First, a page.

One page descriptions of a technique or action for a given designer, planner, engineer or project manager to take.
Sustainable Engineering Process
The construction industry requires a tremendous amount of material for projects, such as concrete, steel, timber, water, and minerals. It takes a significant outlay of energy to extract and transport raw materials, transform the materials into a useful product, and then transport that product to a job site, or supplier. While these activities are necessary for human development, they also tax natural systems at all levels - local, regional, and global. This extraction of resources and consumption of energy releases pollutants into the environment.
All these emissions are considered to be embodied in the final processed material. To put it simply, embodied energy is the total energy consumed during resource extraction, transportation, manufacturing, and fabrication of a product. Typically embodied energy is confined within the boundaries of Cradle-to-Gate (factory gate) or Cradle-to-Site (site of use) to separate it from operational impacts.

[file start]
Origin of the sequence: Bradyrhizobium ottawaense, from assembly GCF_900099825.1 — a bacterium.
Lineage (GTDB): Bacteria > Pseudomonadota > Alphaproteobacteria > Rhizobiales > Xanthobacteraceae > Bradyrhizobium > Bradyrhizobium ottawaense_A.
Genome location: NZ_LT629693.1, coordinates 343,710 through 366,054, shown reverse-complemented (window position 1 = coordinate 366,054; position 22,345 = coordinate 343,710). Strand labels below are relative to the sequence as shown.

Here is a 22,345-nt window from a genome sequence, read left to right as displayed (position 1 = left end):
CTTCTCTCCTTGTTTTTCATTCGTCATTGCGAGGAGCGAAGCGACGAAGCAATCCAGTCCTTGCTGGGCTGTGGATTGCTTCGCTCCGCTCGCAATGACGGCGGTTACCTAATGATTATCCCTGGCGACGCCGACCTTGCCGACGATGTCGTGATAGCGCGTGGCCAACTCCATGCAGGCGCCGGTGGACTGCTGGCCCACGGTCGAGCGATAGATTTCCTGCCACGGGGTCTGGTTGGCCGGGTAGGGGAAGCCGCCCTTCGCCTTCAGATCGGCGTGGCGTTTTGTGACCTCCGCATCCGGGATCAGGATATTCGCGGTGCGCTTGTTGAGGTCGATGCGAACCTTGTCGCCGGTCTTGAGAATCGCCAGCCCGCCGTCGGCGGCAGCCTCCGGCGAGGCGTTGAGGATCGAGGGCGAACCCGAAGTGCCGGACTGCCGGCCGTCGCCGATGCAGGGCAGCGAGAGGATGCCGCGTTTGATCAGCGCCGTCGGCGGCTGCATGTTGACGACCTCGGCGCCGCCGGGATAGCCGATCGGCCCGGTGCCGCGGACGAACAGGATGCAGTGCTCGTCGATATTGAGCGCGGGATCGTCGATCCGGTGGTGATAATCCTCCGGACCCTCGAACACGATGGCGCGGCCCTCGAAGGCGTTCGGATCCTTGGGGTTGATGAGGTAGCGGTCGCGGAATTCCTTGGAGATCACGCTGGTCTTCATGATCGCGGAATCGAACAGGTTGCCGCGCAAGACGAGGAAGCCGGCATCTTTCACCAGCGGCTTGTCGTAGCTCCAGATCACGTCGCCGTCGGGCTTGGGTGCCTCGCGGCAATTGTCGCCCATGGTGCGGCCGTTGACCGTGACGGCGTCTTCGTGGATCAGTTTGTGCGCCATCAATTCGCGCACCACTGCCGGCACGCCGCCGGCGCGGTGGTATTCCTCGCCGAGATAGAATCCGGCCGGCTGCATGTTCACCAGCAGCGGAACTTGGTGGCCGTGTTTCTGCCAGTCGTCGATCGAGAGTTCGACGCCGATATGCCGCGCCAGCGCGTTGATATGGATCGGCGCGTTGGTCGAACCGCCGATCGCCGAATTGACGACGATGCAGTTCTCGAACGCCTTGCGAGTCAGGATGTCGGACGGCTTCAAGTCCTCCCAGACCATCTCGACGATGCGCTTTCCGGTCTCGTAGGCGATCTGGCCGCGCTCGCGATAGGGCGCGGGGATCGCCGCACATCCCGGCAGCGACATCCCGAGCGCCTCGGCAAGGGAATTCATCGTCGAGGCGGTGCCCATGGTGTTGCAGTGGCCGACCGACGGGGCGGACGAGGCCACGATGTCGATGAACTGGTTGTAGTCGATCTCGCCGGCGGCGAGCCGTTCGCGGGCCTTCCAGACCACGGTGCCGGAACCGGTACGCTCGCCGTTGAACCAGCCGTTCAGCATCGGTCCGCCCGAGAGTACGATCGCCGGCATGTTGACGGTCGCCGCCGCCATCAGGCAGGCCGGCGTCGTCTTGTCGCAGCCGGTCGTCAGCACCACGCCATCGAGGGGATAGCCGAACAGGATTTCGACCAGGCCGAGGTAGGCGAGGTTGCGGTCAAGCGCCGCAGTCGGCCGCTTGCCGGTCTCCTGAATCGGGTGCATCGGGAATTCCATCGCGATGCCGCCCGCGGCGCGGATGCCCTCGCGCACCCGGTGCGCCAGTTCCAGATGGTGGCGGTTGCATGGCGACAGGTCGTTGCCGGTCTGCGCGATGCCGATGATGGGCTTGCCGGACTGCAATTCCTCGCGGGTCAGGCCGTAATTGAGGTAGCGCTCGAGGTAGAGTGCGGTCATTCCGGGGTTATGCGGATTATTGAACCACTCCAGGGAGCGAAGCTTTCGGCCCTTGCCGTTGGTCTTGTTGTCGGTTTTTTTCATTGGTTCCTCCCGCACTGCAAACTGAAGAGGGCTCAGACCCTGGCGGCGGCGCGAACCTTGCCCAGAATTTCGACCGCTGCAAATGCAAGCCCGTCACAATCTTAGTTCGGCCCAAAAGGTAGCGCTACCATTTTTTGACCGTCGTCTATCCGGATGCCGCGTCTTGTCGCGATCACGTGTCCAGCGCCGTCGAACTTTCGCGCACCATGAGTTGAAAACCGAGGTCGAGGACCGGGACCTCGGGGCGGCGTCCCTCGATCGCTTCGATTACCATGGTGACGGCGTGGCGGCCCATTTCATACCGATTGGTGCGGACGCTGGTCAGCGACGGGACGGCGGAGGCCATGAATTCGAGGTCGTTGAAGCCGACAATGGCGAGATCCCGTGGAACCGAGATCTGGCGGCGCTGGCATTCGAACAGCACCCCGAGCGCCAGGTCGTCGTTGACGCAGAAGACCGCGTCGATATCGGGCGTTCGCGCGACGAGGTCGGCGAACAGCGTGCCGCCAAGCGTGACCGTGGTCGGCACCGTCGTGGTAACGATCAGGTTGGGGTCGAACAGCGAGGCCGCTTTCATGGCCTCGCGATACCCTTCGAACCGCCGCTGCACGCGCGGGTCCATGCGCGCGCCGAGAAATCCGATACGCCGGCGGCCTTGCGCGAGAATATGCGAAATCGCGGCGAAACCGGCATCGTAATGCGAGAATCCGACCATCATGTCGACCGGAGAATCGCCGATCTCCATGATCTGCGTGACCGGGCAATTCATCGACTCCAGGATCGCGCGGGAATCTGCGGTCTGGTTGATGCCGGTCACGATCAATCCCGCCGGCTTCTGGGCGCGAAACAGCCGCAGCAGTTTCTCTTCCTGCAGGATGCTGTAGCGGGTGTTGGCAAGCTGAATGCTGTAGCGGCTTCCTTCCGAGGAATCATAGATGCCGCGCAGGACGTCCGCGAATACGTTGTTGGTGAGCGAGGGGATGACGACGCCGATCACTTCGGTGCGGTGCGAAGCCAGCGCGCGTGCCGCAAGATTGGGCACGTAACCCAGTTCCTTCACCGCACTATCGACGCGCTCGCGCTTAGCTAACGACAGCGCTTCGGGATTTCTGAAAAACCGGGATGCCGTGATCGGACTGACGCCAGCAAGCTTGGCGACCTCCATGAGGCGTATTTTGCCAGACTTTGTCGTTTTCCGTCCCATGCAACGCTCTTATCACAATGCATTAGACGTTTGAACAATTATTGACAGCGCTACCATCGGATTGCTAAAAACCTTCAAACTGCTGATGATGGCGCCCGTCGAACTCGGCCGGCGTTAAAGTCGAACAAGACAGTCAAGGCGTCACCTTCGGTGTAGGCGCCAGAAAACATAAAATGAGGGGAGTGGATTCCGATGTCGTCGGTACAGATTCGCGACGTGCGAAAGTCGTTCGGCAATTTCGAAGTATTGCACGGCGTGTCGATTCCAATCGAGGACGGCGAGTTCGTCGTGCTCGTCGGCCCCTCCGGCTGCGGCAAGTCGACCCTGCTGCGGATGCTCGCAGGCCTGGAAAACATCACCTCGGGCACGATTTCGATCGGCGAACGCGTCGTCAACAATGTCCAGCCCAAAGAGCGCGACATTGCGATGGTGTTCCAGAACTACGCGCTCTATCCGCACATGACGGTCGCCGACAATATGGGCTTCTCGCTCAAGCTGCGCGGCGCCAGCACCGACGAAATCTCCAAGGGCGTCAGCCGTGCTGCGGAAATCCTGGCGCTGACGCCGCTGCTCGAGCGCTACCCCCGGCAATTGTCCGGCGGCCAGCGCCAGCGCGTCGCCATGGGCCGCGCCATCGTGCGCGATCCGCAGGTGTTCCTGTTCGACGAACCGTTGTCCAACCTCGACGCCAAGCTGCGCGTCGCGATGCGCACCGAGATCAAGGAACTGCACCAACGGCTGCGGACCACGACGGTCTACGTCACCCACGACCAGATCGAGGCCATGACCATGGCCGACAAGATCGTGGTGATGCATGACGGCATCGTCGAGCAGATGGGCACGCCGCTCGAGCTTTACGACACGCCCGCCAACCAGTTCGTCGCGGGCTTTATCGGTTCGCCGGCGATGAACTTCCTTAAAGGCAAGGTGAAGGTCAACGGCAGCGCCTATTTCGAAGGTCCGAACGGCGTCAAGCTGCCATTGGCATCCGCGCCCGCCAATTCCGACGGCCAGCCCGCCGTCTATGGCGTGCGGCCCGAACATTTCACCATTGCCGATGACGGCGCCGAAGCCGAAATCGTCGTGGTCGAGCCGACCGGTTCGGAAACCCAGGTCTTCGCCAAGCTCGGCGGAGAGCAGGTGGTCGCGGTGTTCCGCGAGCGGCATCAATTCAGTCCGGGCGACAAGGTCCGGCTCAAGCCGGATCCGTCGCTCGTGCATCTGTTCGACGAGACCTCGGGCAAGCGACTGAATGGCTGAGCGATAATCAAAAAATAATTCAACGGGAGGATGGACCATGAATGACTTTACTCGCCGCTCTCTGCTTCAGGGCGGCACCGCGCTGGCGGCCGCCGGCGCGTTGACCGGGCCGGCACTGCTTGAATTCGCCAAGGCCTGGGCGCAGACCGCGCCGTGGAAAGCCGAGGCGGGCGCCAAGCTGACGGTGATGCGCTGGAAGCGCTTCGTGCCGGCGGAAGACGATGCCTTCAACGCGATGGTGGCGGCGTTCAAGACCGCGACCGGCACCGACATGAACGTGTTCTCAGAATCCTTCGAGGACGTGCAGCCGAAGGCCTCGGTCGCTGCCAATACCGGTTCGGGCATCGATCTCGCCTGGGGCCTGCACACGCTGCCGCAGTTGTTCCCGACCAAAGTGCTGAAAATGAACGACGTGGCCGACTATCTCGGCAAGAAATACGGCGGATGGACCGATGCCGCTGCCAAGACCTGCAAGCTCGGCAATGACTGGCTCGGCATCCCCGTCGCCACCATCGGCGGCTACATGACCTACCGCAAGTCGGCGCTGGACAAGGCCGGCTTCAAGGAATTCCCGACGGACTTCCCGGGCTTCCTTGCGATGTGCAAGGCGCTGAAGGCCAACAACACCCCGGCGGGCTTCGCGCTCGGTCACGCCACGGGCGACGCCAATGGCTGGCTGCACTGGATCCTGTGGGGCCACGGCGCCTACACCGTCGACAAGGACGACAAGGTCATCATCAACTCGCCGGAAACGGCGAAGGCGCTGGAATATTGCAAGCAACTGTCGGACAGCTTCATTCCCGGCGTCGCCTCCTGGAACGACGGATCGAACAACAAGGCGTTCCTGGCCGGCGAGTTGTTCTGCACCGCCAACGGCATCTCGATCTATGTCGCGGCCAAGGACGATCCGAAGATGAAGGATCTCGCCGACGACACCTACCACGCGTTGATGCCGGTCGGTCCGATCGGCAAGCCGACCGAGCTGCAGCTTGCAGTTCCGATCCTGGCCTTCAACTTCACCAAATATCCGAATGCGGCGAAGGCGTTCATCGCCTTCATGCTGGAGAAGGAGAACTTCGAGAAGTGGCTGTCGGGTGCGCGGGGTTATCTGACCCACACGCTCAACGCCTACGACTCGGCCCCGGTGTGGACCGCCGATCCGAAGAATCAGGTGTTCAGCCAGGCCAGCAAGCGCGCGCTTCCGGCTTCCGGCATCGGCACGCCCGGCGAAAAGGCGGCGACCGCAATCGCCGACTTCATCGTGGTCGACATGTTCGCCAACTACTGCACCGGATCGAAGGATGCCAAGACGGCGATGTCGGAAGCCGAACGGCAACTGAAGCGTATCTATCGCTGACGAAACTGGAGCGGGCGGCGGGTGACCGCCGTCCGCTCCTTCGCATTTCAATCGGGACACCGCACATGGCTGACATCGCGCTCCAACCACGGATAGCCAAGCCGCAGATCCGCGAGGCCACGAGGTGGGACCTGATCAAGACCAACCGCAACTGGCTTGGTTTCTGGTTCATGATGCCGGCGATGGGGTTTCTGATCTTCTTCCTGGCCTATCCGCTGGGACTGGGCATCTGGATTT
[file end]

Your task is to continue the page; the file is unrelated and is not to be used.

Embodied carbon is the greenhouse gas equivalence of that embodied energy. Embodied carbon of an item also takes into account the operational energy.
Carbon carbon carbon. Why are people so anxious about it? Because it is the greenhouse gas we understand, and can begin to address, and because nearly every activity, nearly every environmental impact, can be given a carbon equivalent. We have the most research into it, and it represents the best opportunity to monetize environmental impacts and start achieving market transformation.
Design can address carbon in a number of ways through the choice of and use of materials and through on-site activities.
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